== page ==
Playwright: August Wilson
At: Court Theatre, 5535 S. Ellis
Tickets: $26-$50, 773/753-4472
Runs through: Feb. 12
With Fences, director Ron OJ Parson hits one out of the ballpark. Emotionally ferocious, bone-authentic and so riveting that the nearly three-hour running telescopes down to the time and intensity of tightly contained flash fire, Court Theatre's production of August Wilson's drama is as rich and vibrant as theater gets. That's not hyperbole.
Fences is part of Wilson's cycle of plays covering every decade in the 20th century by examining the lives of African Americans. This is the 1950s play, set in 1957. The center of this alternately tragic, humorous and richly drawn story is Troy Maxon ( A.C. Smith in a volcanic, near-mesmerizing performance ) , a former star in the Negro Baseball League making a living as a garbage man.
'You came along too early,' Troy's told at one point. 'There ought never have been a time called 'too early,' ' he responds, 'If you can play, they ought to let you play.'
Troy's bitterness is lethal; he's hardened to near stone, a man who 'ain't got no more tears left. They're all spent.' He resents, oppresses and ruthlessly torments his son Cory ( Anthony Fleming III, an actor of quicksilver athletic grace and mercurial presence ) , a star high school football player. 'Just another nigger on the street,' he calls the young man at one point.
He loves his wife Rose but views his marriage as a dead-end, a soul-sucking treadmill that's left him 'standing in the same place for 18 years.'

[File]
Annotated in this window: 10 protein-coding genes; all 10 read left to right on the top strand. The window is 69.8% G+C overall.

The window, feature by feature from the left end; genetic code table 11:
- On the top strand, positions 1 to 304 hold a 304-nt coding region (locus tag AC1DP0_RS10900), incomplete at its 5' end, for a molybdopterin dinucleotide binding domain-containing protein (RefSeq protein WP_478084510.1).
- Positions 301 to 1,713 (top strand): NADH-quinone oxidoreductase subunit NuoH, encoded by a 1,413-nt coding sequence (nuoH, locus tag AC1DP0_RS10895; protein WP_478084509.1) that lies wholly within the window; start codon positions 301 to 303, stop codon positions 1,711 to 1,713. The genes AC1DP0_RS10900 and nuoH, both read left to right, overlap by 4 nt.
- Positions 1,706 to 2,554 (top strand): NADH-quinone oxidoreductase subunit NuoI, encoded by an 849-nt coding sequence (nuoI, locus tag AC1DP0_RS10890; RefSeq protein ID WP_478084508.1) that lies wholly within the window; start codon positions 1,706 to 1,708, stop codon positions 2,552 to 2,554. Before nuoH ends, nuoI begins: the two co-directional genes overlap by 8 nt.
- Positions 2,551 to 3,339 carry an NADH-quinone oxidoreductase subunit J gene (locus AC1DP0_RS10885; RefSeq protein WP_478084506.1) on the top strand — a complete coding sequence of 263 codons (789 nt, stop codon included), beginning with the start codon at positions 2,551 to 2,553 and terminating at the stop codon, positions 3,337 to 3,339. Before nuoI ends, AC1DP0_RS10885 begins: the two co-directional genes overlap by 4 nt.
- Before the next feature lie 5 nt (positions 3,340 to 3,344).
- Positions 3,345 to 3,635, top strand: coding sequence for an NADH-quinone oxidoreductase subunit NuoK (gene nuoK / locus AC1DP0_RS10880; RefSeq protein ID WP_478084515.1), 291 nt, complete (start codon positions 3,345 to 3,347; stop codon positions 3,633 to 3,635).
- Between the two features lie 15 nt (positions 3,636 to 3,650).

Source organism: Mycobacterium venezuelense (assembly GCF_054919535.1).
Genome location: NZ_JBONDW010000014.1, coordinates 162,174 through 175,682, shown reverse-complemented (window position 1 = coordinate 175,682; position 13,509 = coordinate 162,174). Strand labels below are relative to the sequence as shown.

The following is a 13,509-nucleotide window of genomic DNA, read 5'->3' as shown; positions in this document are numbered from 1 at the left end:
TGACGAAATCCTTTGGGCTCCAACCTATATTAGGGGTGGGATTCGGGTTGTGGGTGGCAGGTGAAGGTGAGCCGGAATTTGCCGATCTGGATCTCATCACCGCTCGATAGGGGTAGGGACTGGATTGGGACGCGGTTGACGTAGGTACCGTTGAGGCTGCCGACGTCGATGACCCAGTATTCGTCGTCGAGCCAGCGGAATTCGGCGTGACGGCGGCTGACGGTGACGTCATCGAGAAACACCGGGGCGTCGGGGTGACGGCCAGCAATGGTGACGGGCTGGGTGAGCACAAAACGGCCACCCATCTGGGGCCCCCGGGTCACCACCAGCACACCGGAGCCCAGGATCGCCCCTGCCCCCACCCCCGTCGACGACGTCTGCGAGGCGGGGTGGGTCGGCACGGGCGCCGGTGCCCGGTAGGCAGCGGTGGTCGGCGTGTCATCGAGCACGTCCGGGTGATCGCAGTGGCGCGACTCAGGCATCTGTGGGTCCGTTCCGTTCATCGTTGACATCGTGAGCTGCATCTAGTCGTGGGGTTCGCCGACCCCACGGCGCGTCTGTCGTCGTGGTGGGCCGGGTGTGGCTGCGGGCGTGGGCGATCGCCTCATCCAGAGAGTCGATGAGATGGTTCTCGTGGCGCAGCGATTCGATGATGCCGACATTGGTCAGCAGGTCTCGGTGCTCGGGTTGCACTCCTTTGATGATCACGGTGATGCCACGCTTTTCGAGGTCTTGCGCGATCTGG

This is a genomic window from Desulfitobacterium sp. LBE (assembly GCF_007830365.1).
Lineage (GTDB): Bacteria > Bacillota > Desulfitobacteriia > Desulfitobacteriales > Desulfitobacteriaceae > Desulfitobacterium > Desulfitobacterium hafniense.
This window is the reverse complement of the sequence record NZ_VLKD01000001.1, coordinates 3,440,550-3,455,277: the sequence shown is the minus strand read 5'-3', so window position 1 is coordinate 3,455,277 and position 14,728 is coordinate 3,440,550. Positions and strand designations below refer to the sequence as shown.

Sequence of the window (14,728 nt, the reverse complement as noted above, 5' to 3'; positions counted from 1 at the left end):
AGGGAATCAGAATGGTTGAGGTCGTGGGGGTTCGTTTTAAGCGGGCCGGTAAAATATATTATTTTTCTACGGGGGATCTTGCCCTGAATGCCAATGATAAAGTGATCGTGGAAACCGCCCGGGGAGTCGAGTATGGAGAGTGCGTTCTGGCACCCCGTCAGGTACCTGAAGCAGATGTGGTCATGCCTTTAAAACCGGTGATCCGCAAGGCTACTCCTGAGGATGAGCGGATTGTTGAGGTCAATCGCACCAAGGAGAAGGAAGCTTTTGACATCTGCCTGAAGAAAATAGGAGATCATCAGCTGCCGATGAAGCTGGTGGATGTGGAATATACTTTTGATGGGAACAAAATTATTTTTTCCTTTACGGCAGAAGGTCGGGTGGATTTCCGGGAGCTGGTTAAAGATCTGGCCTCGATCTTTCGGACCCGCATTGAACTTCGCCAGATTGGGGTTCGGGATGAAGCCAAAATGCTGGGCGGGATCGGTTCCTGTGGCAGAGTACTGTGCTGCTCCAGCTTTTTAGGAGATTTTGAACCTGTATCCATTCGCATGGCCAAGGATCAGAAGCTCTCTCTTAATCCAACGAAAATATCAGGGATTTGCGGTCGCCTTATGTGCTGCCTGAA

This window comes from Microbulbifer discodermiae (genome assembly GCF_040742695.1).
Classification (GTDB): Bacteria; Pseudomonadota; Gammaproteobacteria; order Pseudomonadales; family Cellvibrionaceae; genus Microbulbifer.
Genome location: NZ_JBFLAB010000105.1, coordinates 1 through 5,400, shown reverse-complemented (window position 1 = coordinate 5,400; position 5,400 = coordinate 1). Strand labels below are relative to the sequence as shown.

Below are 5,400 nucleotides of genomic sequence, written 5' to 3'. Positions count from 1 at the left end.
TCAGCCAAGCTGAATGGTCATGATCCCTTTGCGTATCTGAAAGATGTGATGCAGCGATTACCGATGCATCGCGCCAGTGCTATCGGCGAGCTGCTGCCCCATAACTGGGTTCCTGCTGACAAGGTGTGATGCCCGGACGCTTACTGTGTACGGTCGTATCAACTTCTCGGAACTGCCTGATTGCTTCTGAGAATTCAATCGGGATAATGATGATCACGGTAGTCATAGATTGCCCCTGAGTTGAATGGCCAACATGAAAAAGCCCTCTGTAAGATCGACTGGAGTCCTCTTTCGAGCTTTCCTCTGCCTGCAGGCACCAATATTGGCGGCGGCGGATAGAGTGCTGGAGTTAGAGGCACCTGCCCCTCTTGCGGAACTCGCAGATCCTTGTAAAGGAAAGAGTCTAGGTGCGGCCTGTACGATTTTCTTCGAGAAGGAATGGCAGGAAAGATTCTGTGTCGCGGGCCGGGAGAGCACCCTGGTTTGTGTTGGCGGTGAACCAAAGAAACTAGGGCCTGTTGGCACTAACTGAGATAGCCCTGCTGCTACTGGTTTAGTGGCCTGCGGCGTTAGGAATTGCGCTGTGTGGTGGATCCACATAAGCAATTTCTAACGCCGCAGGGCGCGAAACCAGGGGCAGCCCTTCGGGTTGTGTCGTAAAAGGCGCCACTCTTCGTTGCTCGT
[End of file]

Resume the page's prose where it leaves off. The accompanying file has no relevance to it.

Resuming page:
That brings us to Jacqueline Williams, who plays Rose. An actress who can depict fathoms-deep emotions with the flicker of an eye or the crossing of an arm, Williams stuns with a performance that contains the power of the mightiest storm and the incremental subtlety of a slow bloom.
Smith is just as powerful when Troy—a man 'with more stories than the devil has sinners'—is in tale-telling mode, recounting harrowing encounters with Death, and his own brutal upbringing.
The cast is rounded out by a flawless group of supporting players including John Steven Crowley as Troy's best friend Bono, Victor J. Cole as Gabriel, a mentally impaired veteran, and Rolando A. Boyce as Lyons, Troy's older son and a musician who has managed to escape from under his father's fist.
Parsons has melded a superb ensemble, and delivers a complex, urgent drama with power, nuance and glory.